So you did collect art before?

Yes, I had been collecting china, like Viennese picture plates and similar. This is why I went to that antique mall in the first place. But then I stumbled upon these fantastic Japanese pieces, and my life literally changed forever.

Compared to the other museum highlights this year, the breadth of the Sannenzaka's collection is amazing. There is makie, cloisonné, Satsuma ceramics, wood carvings... Was that your intention from the outset?

It was not planned at all. In the beginning, I focused only on inro and makie pieces. After a year or so, I became interested in other artworks of the Meiji period and slowly expanded my collection. Today, the museum holds more than 10,000 pieces of art from the late Edo, Meiji and early Taisho period (n.b. around 1860 – 1920).

Makie Inro with Chrysanthemums.

Makie Inro with Chrysanthemums by Shibata Zeshin (detail). Collection of the Kiyomizu Sannenzaka Museum.

Eventually, you chose to "bring these pieces home" to Japan. Why?

When I started collecting 35 years ago, there was not much interest in Meiji art in Japan, and most of the first rate artwork had been sold abroad long ago. At some point, I wanted to show people here what has been lost in a sense. The Kiyomizu Sannenzaka Museum is the first and only museum in Japan that is entirely dedicated to artwork from this period. Lately, things are changing though, and when a really good piece of Meiji Kogei (n.b. Meiji artworks known for their extraordinary, unmatched techniques) is sold at auction for example, very often it goes to a Japanese buyer.

The museum exclusively shows pieces from your private collection. How do you choose what will be added?

I look at many different criteria. For example, I prefer pieces in mint condition, and because most of the best work from that period was exported in the Meiji and Taisho eras, I often buy abroad. As there were few famous artists who made those pieces, this is less important to me. As long as the craftsmanship is superb, I may consider a piece. At the end of the day, however, this is my private collection, and the most important thing is whether I personally like something or not.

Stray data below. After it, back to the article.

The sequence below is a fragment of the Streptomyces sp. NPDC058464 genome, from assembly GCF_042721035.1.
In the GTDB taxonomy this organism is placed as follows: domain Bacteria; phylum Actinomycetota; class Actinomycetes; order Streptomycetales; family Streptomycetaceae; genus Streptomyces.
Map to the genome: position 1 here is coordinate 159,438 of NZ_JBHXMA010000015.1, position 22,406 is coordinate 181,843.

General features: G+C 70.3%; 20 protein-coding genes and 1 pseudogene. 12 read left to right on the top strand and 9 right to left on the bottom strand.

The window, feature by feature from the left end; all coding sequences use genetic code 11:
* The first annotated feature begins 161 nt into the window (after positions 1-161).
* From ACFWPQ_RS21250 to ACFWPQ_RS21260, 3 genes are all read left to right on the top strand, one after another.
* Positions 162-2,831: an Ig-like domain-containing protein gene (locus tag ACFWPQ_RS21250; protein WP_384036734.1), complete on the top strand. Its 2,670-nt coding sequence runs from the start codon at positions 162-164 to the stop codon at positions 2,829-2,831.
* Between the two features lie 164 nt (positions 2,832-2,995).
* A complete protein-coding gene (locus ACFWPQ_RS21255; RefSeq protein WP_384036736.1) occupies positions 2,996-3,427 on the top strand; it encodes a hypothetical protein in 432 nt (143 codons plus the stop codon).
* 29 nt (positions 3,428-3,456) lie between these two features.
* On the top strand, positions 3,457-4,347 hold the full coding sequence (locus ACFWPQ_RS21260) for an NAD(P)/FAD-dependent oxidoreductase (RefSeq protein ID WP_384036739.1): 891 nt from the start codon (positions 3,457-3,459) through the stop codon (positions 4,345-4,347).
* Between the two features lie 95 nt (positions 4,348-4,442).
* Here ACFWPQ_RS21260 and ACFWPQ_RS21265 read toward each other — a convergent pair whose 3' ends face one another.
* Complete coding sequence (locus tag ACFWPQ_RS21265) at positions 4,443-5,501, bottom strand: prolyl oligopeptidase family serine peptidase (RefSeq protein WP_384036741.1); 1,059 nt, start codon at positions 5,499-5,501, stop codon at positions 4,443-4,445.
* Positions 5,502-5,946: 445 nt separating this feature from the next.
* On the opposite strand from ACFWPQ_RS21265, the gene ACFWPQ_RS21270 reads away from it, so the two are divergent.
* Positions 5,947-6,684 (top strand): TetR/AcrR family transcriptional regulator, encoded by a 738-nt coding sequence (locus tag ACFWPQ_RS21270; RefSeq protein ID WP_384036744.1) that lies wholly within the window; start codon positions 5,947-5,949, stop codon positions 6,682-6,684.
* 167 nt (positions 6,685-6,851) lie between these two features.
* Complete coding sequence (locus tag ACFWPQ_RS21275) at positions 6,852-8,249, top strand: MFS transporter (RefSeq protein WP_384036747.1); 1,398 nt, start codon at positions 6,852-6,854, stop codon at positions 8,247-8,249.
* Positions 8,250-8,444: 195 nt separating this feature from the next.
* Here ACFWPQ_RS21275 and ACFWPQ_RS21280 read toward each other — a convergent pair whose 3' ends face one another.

Satsuma Teaset with Chrysanthemums.

Kyoto Satsuma Tea Set with Chrysanthemums and Arabesques by Kinkozan Sobei VII. Collection of the Kiyomizu Sannenzaka Museum.

The techniques involved in many of these artworks has peaked during the Edo and Meiji periods. Why the rapid decline afterwards?

In the Edo period, many artists had patrons like the government, wealthy samurai, or merchants. An elaborate piece of makie can take months, if not years to complete, so sponsorship was necessary for many artists. After the Meiji Restoration, many of the wealthy people either lost their status or turned to buying Western art. The government also shifted financial support to the industrialisation of the country, and people flocked to the new factories. The demand from the West kept things going for a while, but around 1900, the foreign market was saturated too. With few young people taking up the art, the craftsmanship died out eventually and quite literally.

Do you think it will ever be revived?

As I said, interest in Meiji artwork is increasing in Japan, but if modern artists will ever reach this level of expertise again is hard to predict.

The current exhibition showcases work by Imperial Household Artists, wood carvers in particular. It is the fourth exhibition with this focus – will there be any more?

Yes, I am definitely planning more in this series!

In the current exhibition, what is your favourite piece and why?

That's a very difficult question. No, that's too difficult for me to choose a single one. I hope that visitors would enjoy the whole selection on display right now.

Departure of Lao Tse by Takamura Koun.

The Departure of Lao Tse by Takamura Koun. Collection of the Kiyomizu Sannenzaka Museum.

Photos # 3, 5, 6, 7 courtesy of the Kiyomizu Sannenzaka Museum.